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    ABSTRACT: GABA(A) receptors (GABA(A)Rs) are the major mediators of fast synaptic inhibition in the brain. In neurons, these receptors undergo significant rates of endocytosis and exocytosis, processes that regulate both their accumulation at synaptic sites and the efficacy of synaptic inhibition. Here we have evaluated the role that neuronal activity plays in regulating the residence time of GABA(A)Rs on the plasma membrane and their targeting to synapses. Chronic blockade of neuronal activity dramatically increases the level of the GABA(A)R ubiquitination, decreasing their cell surface stability via a mechanism dependent on the activity of the proteasome. Coincident with this loss of cell surface expression levels, TTX treatment reduced both the amplitude and frequency of miniature inhibitory synaptic currents. Conversely, increasing the level of neuronal activity decreases GABA(A)R ubiquitination enhancing their stability on the plasma membrane. Activity-dependent ubiquitination primarily acts to reduce GABA(A)R stability within the endoplasmic reticulum and, thereby, their insertion into the plasma membrane and subsequent accumulation at synaptic sites. Thus, activity-dependent ubiquitination of GABA(A)Rs and their subsequent proteasomal degradation may represent a potent mechanism to regulate the efficacy of synaptic inhibition and may also contribute to homeostatic synaptic plasticity.
    Journal of Neuroscience 12/2007; 27(48):13341-51. · 6.91 Impact Factor
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    ABSTRACT: The efficacy of fast synaptic inhibition is critically dependent on the accumulation of GABAA receptors at inhibitory synapses, a process that remains poorly understood. Here, we examined the dynamics of cell surface GABAA receptors using receptor subunits modified with N-terminal extracellular ecliptic pHluorin reporters. In hippocampal neurons, GABAA receptors incorporating pHluorin-tagged subunits were found to be clustered at synaptic sites and also expressed as diffuse extrasynaptic staining. By combining FRAP (fluorescence recovery after photobleaching) measurements with live imaging of FM4-64-labeled active presynaptic terminals, it was evident that clustered synaptic receptors exhibit significantly lower rates of mobility at the cell surface compared with their extrasynaptic counterparts. To examine the basis of this confinement, we used RNAi to inhibit the expression of gephyrin, a protein shown to regulate the accumulation of GABAA receptors at synaptic sites. However, whether gephyrin acts to control the actual formation of receptor clusters, their stability, or is simply a global regulator of receptor cell surface number remains unknown. Inhibiting gephyrin expression did not modify the total number of GABAA receptors expressed on the neuronal cell surface but significantly decreased the number of receptor clusters. Live imaging revealed that clusters that formed in the absence of gephyrin were significantly more mobile compared with those in control neurons. Together, our results demonstrate that synaptic GABAA receptors have lower levels of lateral mobility compared with their extrasynaptic counterparts, and suggest a specific role for gephyrin in reducing the diffusion of GABAA receptors, facilitating their accumulation at inhibitory synapses.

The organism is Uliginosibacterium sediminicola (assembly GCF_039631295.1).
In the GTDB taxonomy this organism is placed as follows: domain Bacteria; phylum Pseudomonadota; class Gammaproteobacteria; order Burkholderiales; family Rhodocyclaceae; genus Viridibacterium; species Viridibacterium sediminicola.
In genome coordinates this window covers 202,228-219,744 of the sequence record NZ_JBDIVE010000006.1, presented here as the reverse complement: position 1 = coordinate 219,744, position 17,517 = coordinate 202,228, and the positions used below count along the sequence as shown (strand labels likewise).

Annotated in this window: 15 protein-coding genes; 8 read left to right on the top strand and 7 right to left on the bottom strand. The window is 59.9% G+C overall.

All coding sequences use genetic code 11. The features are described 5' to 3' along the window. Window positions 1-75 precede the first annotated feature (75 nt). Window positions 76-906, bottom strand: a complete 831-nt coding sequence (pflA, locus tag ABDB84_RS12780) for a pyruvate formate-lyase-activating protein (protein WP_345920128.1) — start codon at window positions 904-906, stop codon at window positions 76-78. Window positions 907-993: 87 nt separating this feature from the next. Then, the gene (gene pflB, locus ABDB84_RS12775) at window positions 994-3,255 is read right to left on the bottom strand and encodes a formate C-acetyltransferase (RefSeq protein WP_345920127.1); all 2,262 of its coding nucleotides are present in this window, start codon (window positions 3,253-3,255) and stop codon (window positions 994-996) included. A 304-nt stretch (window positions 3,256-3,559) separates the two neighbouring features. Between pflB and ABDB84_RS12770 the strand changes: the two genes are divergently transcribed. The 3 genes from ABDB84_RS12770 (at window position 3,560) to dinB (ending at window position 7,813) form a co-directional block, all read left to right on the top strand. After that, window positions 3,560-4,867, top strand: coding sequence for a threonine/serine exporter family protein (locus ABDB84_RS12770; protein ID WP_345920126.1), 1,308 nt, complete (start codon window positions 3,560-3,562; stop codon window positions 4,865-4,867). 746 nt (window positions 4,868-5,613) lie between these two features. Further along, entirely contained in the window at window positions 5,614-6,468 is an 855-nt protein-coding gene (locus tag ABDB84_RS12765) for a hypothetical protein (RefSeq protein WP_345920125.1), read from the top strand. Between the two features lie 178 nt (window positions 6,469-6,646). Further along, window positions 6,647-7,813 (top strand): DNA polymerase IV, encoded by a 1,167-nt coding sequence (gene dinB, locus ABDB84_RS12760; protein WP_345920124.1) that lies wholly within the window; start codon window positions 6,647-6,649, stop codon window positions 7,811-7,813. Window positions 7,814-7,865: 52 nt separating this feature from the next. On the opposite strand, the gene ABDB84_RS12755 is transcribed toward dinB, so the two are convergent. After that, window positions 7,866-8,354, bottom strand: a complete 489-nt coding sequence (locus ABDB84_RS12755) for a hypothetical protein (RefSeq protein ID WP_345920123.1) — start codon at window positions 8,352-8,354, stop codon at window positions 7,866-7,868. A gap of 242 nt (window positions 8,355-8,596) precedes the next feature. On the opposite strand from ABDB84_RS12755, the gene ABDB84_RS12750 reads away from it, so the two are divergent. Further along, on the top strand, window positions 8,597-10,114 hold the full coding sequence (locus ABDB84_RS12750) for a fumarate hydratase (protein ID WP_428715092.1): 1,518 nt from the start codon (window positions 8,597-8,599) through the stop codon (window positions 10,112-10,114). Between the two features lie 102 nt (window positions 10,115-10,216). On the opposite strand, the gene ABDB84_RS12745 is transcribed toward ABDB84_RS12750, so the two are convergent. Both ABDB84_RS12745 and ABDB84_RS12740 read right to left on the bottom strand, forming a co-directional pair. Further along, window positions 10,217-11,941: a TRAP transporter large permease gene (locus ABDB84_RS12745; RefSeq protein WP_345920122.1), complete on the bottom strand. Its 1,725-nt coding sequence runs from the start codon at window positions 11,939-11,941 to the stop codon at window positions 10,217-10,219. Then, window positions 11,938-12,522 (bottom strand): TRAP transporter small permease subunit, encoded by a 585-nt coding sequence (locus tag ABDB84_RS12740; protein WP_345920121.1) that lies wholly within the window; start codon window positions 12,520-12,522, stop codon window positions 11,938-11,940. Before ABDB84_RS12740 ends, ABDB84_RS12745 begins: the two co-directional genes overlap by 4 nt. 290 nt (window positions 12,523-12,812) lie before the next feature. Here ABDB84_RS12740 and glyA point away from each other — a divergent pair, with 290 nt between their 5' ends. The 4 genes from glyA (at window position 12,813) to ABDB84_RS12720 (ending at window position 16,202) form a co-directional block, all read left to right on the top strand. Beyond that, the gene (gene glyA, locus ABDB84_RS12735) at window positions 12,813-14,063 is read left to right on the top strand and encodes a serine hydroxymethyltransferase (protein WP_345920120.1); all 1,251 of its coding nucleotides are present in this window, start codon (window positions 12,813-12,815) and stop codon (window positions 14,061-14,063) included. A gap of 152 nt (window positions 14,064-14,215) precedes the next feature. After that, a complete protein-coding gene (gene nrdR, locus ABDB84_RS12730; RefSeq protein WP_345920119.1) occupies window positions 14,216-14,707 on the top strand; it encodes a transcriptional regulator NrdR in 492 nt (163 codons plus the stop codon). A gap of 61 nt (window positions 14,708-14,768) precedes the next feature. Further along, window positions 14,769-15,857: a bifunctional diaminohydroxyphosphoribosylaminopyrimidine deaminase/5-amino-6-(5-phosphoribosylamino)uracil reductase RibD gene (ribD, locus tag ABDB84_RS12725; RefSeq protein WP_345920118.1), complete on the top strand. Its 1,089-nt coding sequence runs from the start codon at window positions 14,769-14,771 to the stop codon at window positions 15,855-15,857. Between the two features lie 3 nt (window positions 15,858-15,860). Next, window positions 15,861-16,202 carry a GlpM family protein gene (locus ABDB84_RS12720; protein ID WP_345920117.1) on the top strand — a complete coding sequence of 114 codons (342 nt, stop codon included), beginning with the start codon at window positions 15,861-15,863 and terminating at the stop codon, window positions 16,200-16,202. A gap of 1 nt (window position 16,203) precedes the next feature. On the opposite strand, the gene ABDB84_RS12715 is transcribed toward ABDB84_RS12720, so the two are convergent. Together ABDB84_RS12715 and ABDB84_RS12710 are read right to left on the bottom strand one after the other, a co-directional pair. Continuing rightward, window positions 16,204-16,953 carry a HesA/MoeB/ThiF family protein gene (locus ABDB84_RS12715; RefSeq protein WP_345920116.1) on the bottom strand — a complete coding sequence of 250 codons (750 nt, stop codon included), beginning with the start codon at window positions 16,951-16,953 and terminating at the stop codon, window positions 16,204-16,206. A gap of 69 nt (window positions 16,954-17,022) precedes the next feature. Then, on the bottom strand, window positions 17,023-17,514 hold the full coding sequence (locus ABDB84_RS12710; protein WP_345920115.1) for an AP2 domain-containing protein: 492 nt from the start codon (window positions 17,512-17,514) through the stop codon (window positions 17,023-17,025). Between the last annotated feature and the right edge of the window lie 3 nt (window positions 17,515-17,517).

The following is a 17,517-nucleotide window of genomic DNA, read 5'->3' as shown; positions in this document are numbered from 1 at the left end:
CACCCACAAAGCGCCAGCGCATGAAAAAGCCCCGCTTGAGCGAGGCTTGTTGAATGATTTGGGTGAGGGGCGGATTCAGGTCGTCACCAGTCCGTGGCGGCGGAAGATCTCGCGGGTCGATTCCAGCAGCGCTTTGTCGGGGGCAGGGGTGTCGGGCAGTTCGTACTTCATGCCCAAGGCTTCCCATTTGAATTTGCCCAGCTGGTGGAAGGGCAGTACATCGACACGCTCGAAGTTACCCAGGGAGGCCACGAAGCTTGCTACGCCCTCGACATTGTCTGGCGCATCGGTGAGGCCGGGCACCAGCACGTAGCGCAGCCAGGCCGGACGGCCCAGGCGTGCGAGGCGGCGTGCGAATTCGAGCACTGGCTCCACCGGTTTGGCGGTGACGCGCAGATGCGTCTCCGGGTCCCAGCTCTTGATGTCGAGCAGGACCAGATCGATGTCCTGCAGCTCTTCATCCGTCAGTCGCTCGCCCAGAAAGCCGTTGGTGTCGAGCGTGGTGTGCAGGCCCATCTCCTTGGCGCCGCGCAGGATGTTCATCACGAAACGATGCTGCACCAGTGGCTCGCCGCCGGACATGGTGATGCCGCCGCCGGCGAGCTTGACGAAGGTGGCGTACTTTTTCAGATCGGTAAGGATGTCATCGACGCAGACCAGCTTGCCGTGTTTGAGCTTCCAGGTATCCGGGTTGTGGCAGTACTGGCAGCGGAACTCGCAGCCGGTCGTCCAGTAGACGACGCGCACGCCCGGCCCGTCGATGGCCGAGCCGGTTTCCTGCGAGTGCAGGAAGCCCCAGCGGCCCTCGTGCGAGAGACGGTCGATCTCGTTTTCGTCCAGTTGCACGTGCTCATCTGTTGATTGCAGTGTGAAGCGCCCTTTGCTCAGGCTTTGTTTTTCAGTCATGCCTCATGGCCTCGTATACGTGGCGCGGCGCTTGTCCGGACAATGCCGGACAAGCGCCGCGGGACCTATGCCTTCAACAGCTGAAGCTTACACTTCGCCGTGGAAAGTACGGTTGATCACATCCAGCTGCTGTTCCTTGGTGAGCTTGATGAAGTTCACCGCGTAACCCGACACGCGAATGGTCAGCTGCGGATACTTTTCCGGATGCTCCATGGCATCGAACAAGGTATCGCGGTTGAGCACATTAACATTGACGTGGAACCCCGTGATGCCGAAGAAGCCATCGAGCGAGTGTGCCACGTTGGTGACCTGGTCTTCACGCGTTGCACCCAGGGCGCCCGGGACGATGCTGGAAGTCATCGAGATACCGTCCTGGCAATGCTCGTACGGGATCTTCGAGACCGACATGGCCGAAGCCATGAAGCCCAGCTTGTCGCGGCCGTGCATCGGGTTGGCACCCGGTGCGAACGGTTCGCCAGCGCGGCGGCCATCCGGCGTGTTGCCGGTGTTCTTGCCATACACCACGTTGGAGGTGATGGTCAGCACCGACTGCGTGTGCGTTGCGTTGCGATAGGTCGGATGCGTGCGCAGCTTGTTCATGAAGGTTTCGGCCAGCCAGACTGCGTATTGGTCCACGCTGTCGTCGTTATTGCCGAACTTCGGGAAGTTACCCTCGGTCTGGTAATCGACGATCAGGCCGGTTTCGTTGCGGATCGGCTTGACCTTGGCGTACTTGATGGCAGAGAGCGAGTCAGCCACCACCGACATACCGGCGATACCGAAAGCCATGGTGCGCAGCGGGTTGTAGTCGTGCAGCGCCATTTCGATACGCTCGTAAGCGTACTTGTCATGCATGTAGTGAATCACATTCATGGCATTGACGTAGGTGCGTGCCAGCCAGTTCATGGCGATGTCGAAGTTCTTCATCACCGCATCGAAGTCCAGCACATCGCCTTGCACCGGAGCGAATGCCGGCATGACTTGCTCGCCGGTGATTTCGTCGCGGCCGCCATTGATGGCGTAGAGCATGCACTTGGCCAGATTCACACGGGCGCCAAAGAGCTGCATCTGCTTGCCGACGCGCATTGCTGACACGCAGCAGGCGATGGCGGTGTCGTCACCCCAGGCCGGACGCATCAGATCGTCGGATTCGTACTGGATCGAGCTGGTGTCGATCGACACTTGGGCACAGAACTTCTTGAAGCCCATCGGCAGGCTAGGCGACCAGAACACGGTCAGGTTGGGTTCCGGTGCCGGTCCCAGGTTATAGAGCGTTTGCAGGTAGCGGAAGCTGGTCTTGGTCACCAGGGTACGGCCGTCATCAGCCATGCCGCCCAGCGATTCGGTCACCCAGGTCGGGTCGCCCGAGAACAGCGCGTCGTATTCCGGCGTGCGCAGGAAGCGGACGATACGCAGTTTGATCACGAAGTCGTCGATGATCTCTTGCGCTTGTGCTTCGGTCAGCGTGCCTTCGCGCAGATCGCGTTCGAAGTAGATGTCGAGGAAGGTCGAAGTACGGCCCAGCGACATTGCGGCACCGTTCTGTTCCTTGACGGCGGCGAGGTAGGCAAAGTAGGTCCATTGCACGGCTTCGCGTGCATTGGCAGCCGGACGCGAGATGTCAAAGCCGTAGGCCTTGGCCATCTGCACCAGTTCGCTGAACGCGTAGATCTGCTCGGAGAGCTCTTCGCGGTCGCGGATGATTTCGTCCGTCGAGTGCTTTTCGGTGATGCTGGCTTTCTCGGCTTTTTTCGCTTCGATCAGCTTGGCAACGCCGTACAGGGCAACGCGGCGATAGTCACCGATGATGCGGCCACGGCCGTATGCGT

Journal of Neuroscience 12/2005; 25(45):10469-78. · 6.91 Impact Factor

Publication Stats

288 Citations
62.37 Total Impact Points

Institutions

  • 2009–2012
    • Tufts University
      • Department of Neuroscience
      Medford, MA, United States
  • 2005–2009
    • University College London
      • • Department of Neuroscience, Physiology, and Pharmacology
      • • Department of Pharmacology
      London, ENG, United Kingdom
  • 2007–2008
    • University of Pennsylvania
      • Department of Neuroscience
      Philadelphia, PA, United States